rambler_wannabe
12-08-2010, 07:34 AM
One final scenario I have heard of is where a trophy hunter like a writer for a magazine or TV show harvests a big deer in the evening and needs good pictures for their business. They will drag it out whole ( when it is cold of course ) and pose the animal for pictures before it stiffens up and then take pics at first light when it is best to take pics. I have never done this and only heard about it. I have wondered if there is meat spoilage by leaving the guts in over night.


Guys that shoot it at last legal light and don't recover it until morning don't have spoilage issues in cool weather--unless gut shot or the coyotes find it first.

Cleve
12-08-2010, 10:06 AM
Thanks guys. Several things I wouldn't have thought of for why that's needed. Mostly because of having so much public land to hunt out here in the "wild west" I guess, that and different regulations here. Never had to worry about a gutpile being prohibited.

I guess I still wonder if you've had bring it back to someplace other than in "the field" how do you dispose of the offal?

circles
12-09-2010, 07:51 AM
I have access to big piece of private land that is hunted by a big group of family (not mine) and friends. The seasons are long, the limits are generous and the most productive hunting is out of well established ground blinds. I might take a few deer out of one stand and there is a fair chance that someone else will use the stand if I'm not there. If everyone gutted them where they fell it makes a mess for you or for the next guy who might use the stand We get the deer back to camp and field dress them there. It does make a mess at camp, so one of the periodic chores is to load up the gut wagon and take it somewhere where else to dump.

So the main reason we do it that way is so there aren't several gut piles right around the stand you are hunting. Not sure if deer are disturbed by gut piles but that's why we do it.

rambler_wannabe
12-09-2010, 08:14 AM
I guess I still wonder if you've had bring it back to someplace other than in "the field" how do you dispose of the offal?

Dogfood. They love it.

shumaker250
12-09-2010, 08:47 AM
Here in Virginia, we bring them out whole and leave no gut pile in the woods because we don't want the dogs to get on them. First we don't want the dogs to eat the guts. Second, if they get on the pile they won't leave to hunt. We have a pit we throw the guts in. Put in some lime and some dirt as we go. Different ideas on the dogs eating the guts even here. Some clubs do it some don't.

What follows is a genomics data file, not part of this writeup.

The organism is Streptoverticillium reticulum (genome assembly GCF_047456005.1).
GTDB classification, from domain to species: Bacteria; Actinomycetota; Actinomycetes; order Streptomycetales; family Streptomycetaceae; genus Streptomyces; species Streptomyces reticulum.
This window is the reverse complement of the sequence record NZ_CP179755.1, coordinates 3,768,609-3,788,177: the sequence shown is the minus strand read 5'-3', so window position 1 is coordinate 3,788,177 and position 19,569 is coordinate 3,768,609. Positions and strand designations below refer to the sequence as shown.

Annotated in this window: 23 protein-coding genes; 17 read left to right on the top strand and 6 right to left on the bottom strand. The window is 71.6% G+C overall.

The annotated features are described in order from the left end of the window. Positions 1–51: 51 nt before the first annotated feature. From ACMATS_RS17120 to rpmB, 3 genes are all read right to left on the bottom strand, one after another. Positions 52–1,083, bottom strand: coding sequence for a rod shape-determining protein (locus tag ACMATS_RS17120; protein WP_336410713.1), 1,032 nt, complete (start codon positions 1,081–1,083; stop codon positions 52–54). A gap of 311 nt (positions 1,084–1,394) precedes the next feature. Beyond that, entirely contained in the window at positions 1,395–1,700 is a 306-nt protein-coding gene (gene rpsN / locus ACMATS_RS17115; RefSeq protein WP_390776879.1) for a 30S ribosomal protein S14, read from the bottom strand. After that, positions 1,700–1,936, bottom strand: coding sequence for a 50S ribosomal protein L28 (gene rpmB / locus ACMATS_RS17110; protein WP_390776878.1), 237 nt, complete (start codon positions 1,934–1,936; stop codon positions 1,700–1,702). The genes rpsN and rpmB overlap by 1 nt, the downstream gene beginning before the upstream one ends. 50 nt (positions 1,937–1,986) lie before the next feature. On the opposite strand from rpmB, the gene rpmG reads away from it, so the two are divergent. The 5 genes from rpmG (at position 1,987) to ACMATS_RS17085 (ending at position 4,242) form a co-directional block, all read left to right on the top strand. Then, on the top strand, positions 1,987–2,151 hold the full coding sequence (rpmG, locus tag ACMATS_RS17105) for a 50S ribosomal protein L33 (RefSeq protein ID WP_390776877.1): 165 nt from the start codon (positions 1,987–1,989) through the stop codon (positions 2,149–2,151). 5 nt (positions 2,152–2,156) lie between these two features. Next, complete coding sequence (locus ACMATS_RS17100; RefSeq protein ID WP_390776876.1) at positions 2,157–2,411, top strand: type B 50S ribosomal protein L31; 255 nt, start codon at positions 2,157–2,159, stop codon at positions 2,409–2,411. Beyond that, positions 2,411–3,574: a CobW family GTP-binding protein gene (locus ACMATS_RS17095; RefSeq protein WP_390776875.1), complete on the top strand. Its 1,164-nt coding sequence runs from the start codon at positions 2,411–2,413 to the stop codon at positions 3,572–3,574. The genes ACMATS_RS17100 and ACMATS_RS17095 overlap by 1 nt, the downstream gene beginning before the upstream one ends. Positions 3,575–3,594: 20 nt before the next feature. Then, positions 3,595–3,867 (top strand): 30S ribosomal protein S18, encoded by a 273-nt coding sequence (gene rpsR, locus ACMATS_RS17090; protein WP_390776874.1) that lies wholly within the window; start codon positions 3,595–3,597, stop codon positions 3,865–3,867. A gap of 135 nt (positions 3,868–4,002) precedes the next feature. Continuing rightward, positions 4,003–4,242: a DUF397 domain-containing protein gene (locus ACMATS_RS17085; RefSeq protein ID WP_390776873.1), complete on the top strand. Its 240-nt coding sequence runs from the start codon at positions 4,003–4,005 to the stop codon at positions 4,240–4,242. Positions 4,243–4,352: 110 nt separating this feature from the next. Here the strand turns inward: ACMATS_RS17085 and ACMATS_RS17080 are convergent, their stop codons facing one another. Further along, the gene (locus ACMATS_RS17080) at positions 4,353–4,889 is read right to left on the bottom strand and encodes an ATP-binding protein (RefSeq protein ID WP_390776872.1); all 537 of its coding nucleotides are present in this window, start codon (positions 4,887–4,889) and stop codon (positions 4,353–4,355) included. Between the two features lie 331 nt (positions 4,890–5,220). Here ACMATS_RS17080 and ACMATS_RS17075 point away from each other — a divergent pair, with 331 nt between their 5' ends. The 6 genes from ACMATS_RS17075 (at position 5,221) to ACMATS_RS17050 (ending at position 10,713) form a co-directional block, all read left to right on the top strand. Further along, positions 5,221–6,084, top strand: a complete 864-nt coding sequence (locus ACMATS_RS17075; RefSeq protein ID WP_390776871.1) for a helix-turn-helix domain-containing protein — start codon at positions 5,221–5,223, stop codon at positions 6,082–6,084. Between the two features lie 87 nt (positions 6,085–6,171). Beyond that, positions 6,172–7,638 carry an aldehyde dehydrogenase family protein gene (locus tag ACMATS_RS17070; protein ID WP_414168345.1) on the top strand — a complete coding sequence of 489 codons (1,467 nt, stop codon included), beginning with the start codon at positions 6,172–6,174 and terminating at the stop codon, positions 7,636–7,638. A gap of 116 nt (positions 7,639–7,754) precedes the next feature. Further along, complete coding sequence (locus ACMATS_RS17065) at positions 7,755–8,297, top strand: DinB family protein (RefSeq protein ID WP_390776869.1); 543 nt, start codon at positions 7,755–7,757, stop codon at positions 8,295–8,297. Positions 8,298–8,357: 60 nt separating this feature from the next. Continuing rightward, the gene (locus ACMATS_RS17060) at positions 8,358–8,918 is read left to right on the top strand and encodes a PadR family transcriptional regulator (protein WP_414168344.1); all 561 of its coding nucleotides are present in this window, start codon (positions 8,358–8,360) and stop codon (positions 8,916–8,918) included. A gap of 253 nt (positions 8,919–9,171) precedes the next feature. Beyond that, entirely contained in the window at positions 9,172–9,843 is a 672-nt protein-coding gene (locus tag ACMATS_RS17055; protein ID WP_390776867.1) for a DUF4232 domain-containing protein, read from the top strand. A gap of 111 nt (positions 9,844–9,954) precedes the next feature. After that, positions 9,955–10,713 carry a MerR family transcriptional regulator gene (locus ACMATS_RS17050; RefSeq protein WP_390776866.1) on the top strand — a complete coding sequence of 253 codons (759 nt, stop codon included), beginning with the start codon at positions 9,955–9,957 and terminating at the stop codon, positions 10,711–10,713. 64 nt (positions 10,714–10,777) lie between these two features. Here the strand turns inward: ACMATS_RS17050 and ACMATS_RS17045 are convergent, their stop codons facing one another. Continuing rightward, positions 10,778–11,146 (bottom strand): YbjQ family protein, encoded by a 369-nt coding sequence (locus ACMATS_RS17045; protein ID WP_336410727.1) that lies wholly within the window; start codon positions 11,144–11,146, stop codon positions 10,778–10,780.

Browtine
12-09-2010, 03:56 PM
So the main reason we do it that way is so there aren't several gut piles right around the stand you are hunting.

Gut piles don't last long in my neck of the woods, sometimes no trace of them the next morning after an evening kill. However, we don't shoot a lot of deer in the same exact spots either.

testedone
12-09-2010, 05:34 PM
Left mine on the side of the road (see my road kill thread) at 2100 hours on a Saturday, Sunday morning on my way to church at 0800 the crows were finishing up the scraps...

Cleve
12-09-2010, 07:35 PM
Hearing lots of comments about not leaving the pile near a stand. Makes sense -- but since I've hunted deer now for most of four decades and only been in a tree stand one morning it just never would have occurred to me. Just the difference between hunting whitetails pressured on small parcels of private vs mulies and elk on nat'l forest/blm. Interesting how things are different place to place.
And gotta say that hunting where I never heard the phrase "gut wagon" is OK by me, but I'd likely think different if that's where I lived. Like several posters I'd never worried about leaving it because on those occasions when I went back the next day to the same spot the gut pile was always virtually gone thanks to ravens and camp-robber jays and coyotes, etc.
Thanks guys.

Jon S
12-09-2010, 09:10 PM
The first deer I killed some years back was at the edge of a meadow with a good pine forest behind it. I shot my deer at 8:30 in the morning. Gutted it, hauled it out. Came back later that afternoon to see what was still in the area, figured I could get some photos of coyotes or who knows what. Only thing left was a blood stain on the rocks that the gut pile laid upon. I know there are lions in the area as I have seen them nearby and am sure there are coyotes as well. They weren't hungry that night, for sure.

Cleve
12-10-2010, 12:13 PM
Yeah Jon too true. Smokepole and I saw cougar tracks in the snow up there a few years ago. It was interesting to see the line of tracks drop off a small rock out crop and then approach a spot where an elk had been bedded under a big ponderosa. The cat obviously had "moved" the elk, and we saw a couple of small bulls (with cow tags in our pockets, naturally) not far away. But no blood on the snow so more annoyance than attack I think.
Yes indeed, the predators and scavengers make awfully short work of a gut pile out here.